I was up in my attic again last night and I was not able to see any mold growth with the current vent situation (exhaust duct just terminates into soffit which has perforated "cheesegrater" soffit vent panels.)

      Malcom-thank you for the duct graphic-I will model that.
      Canada_Deck-I appreciate the link in your post.

      I will keep you updated on the project.

      1. Expert Member
        MALCOLM TAYLOR | | #8

        telebiker,

        That would work fine, although I'd have no reservations using the one I linked to. We have two on our house. On damp days I can clearly see the airflow from the termination, and it all goes out well past the soffit and dissipates.

      2. canada_deck | | #9

        That does look like a nice design. Pushes the air beyond the edge of the soffit and the built-in screen should prevent problems with bats and birds. If you are putting in fresh ducting, I would encourage you to go with 6" smooth ducting and to cover it with insulation so that you don't get condensation in the duct. Hard to judge without seeing the internals but potential issue with the mechanism freezing up in certain weather - I guess that is a risk with many vents and can always be thawed out.

      3. Otosan | | #11

        Telebiker, I tried to purchase that vent from the manufacturer but after 5 months of promises while he had my money in an escrow account I finally had to file a dispute with my credit card bank to regain my funds. According to him, the supply chain problems are preventing him from getting the raw materials to manufacture these. He also says that he needs to sell 3500 of them a month to stay in business but he can't even get out the three that I ordered. Strange dynamic.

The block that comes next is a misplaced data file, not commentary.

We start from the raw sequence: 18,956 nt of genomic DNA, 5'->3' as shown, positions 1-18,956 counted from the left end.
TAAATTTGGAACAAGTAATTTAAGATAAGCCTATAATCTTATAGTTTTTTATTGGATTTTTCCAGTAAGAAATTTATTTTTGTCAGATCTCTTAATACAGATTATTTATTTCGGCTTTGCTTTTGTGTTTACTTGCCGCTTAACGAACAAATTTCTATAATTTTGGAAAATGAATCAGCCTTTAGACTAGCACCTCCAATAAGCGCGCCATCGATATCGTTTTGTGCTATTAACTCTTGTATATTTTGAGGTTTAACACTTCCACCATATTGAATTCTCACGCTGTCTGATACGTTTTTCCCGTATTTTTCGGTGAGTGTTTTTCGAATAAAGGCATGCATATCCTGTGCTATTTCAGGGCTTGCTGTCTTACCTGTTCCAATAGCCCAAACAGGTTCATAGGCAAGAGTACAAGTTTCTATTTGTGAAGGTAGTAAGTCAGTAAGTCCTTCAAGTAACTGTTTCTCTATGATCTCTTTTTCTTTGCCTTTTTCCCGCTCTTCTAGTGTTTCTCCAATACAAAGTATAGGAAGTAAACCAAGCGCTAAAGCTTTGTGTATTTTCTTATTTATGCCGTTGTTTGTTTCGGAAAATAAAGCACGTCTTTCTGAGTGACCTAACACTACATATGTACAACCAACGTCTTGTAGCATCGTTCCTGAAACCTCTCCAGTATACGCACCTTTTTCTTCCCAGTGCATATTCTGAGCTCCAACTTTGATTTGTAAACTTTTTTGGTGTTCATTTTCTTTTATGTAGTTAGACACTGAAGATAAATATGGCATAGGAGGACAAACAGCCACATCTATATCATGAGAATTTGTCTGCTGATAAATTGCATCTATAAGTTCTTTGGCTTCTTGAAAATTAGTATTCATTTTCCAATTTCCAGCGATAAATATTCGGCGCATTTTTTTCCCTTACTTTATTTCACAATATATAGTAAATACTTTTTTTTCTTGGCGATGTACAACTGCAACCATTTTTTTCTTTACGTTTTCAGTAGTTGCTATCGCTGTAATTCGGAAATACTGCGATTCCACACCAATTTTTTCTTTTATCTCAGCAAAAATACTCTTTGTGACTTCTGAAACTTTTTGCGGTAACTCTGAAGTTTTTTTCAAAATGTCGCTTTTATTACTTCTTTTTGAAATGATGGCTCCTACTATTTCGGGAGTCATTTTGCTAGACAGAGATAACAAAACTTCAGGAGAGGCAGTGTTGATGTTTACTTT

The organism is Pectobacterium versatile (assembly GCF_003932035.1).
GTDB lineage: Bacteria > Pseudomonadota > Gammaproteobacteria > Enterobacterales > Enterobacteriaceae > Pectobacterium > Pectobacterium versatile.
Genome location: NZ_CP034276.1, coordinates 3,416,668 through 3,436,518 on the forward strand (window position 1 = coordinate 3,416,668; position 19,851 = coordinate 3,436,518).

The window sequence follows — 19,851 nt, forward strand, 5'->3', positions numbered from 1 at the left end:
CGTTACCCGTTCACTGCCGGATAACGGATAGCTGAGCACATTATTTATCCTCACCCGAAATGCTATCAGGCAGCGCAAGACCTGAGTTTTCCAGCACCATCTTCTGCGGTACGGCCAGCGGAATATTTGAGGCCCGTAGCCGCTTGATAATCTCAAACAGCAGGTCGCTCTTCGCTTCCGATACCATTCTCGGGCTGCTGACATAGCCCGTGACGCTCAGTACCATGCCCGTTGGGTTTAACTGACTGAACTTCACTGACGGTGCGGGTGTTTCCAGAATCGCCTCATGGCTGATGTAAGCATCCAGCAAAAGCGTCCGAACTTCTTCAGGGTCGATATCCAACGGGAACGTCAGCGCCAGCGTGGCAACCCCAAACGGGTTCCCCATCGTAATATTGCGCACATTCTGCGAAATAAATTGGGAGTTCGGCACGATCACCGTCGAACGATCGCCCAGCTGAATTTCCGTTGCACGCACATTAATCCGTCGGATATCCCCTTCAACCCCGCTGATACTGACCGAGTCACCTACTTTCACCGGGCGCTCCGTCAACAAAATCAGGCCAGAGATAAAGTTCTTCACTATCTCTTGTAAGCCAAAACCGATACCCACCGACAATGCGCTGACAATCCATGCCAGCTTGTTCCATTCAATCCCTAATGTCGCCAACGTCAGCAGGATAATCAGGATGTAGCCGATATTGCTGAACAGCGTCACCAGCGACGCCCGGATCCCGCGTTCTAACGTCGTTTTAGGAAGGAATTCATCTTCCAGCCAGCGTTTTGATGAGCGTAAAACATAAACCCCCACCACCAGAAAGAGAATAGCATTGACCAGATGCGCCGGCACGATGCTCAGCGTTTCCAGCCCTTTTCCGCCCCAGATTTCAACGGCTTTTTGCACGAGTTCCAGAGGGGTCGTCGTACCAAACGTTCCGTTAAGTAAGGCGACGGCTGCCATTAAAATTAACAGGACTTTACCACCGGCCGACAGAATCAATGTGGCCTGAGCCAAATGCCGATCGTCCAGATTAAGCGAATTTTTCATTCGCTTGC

Despite it's appearance I think it would make an excellent soffit vent. It kicks the exhaust out well beyond the roof line by carrying the duct to the outside edge of the fascia board. It has a back draft damper, pest screen and weep hole for condensation and is easily mounted from the outside without taking off the soffit vent screens.
        It's too bad he can't solve his problems and ship them. I think they'd be a good solution.

      4. MDub07 | | #12

        Hello, Im familiar with ordering of the MoistureFlow.com vent and Richard Schofel. Its been 2 years but I still havent received the 2 vents I ordered. Hes a scammer and a liar. Ive also found multiple reviews of others who have ordered and never received the products they paid for. Im only posting here to warn others so they are not ripped off by him too.

  6. telebiker | | #10

    One final consideration before I mount the fan:

    My joists run perpendicular to the desired exhaust point. Installing a fan would require a bend up over the joist and another bend perpendicular to that toward the termination. All told, there would be 4 bends-one vertical from the fan above joist, one perpendicular to that running the long duct to the soffit, and 2 partial bends (roughly 135 deg) from the straight run down to the vent termination.
    I could build a box to mount the fan above the joists to essentially eliminate the first two bends leaving a straight shot to the soffit. Is there any meaningful benefit to doing that? Should I just run it and install a larger capacity fan (80-110 vs a 110-130-150)?

    I think I'd get some rectangular ducting and use 2x stock to create the box extension and spray great stuff around the interfaces.

    Thanks again for all of your help.

  7. user-6623302 | | #13

    I have used roof mounted fans with great success. Also, they make combined light/vents.